Beaver TV

This is one of the most bizarre commercials for a “feminine hygiene product” I’ve ever seen. There’s a second in the series, and a third.

Honestly I don’t know what to think. You?

7 Replies to “Beaver TV”

  1. As someone who does not yet have one, maybe I’m not qualified to say. But I think the ads are kind of cute. Aussie irreverence. I actually did not know that Australians use that slang term, since there are no beavers (meaning the rodent) in Aus.

  2. I don’t like it. For me, it separates the woman from a very intimate part of herself. Why were those men so interested? Because her “beaver” was clean? Wow. It’s good to know that the sum of a woman’s attractiveness is still between her legs. Or rather lying out on a towel next to her giving come hither looks to schmucks. Or picking out appropriately sexy underwear for said schmucks. Harumph!

    Why can’t we openly say vagina? Or menstruation? Do we really need to keep perpetuating the taboo related to talking about women’s bodies and the processes prescribed to them?

  3. And just for the record, I hate all feminine hygiene product commercials. When they make an ad depicting a father and son walking up the beach talking about that fresh feeling they get from proper foreskin cleaning, I’ll consider changing my mind.

  4. As a person who has had a beaver since birth, I really don’t have any problem with these ads. Frankly, I don’t know why everyone is deconstructing them and/or getting agitated. It’s just cheeky Ozzie humour, as Véronique pointed out. Remember, this is the nation that gave the world Puppetry of the Penis, so no one should really be surprised or unduly offended.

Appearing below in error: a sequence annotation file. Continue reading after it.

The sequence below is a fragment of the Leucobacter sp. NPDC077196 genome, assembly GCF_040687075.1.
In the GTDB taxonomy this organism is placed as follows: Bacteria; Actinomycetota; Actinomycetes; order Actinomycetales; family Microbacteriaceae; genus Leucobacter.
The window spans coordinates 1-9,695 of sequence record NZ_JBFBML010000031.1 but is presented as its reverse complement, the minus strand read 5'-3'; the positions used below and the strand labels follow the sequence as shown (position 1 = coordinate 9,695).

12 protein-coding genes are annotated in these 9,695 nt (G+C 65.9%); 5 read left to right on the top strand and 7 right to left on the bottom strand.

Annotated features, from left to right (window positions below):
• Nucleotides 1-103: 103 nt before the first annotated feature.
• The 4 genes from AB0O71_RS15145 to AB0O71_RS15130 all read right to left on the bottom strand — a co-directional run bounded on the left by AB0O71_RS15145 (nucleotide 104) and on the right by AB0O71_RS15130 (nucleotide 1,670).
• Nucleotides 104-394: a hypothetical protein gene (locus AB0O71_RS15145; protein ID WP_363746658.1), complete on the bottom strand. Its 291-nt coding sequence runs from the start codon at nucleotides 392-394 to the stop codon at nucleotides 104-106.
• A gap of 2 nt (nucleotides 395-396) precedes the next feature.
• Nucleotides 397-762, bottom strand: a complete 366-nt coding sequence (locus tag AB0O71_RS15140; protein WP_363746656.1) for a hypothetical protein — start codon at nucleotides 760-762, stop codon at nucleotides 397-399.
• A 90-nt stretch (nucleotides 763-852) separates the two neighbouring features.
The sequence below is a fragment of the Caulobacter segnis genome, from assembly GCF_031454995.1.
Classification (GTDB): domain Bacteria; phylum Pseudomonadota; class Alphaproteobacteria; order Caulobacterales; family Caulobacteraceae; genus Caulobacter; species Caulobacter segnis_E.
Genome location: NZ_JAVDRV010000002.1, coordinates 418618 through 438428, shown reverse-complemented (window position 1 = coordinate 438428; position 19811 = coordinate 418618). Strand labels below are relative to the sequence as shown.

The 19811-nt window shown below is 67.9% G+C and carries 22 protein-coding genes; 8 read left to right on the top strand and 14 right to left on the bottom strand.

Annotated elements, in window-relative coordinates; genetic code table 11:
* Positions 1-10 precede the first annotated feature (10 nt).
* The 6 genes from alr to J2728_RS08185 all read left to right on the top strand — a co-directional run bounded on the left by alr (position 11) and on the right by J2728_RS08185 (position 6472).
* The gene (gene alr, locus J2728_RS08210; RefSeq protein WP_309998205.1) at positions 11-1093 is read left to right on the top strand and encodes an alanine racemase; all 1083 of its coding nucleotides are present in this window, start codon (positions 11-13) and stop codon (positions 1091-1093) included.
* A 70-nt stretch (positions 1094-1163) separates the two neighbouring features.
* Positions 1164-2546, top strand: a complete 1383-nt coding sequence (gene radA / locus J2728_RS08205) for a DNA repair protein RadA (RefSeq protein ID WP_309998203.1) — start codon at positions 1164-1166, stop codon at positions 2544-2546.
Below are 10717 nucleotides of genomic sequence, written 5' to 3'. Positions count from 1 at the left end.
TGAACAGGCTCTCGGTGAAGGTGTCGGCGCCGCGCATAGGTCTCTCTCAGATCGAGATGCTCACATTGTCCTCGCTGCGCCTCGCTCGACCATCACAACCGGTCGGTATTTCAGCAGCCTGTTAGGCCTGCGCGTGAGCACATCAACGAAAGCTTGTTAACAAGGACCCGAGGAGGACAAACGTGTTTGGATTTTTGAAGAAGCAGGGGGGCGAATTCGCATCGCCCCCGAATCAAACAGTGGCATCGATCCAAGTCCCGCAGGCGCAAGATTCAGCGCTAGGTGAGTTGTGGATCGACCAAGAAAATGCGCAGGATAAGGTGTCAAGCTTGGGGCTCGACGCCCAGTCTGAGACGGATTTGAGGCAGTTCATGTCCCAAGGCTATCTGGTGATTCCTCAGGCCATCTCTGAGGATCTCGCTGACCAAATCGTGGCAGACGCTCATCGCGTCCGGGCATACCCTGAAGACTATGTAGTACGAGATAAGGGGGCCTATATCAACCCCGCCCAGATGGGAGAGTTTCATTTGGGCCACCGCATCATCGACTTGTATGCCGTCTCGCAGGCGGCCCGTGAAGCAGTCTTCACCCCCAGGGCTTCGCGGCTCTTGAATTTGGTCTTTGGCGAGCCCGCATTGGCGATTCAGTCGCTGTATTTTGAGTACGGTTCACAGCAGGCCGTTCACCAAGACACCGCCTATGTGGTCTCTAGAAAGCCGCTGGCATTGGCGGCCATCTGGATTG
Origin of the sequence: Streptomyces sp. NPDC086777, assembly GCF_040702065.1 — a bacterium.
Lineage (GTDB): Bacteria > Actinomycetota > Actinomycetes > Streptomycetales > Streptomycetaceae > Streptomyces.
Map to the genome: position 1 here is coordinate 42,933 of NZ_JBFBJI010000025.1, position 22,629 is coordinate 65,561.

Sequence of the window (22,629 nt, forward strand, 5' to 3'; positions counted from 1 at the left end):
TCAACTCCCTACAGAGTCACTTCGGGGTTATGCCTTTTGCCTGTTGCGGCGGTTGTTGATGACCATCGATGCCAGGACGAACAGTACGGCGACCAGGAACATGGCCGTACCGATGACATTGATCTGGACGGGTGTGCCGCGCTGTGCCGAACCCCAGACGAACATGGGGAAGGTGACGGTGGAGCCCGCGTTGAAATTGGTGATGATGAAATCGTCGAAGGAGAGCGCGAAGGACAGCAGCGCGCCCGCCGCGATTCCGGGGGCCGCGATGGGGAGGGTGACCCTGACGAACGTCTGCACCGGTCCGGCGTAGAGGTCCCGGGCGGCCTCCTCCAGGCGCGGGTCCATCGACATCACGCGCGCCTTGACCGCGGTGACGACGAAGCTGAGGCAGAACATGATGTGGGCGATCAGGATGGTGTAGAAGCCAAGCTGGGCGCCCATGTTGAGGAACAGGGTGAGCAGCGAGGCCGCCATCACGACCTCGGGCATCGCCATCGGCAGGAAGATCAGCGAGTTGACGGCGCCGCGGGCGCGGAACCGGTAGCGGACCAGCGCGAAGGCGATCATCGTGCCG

5. ferrgusfisk, I’m not sure why you felt the need for the preface you used. Seriously. In response to just that… I’ll see you your “beaver since birth” and raise you two red crested boobies.

    I’m not agitated by these ads, but I am informed and therefore concerned with their historical effects on girls and women. There have been several studies pertaining to just this subject and they aren’t encouraging at all. Here’s the abstract of one done right there in Australia: and here are two more done here in the U.S.: &

    There are many more. These types of ads focus solely on hygiene. One of the results is girls and women internalize a belief that anything to do with a woman’s vagina is bad or only good if it’s depicted sexualized. In particular menstruating is dirty, and by they themselves menstruating they are in turn dirty/unclean.

    Men’s genitalia are not thought of or stereotyped in the same way, so bringing up the Puppetry of the Penis is really just a moot point.

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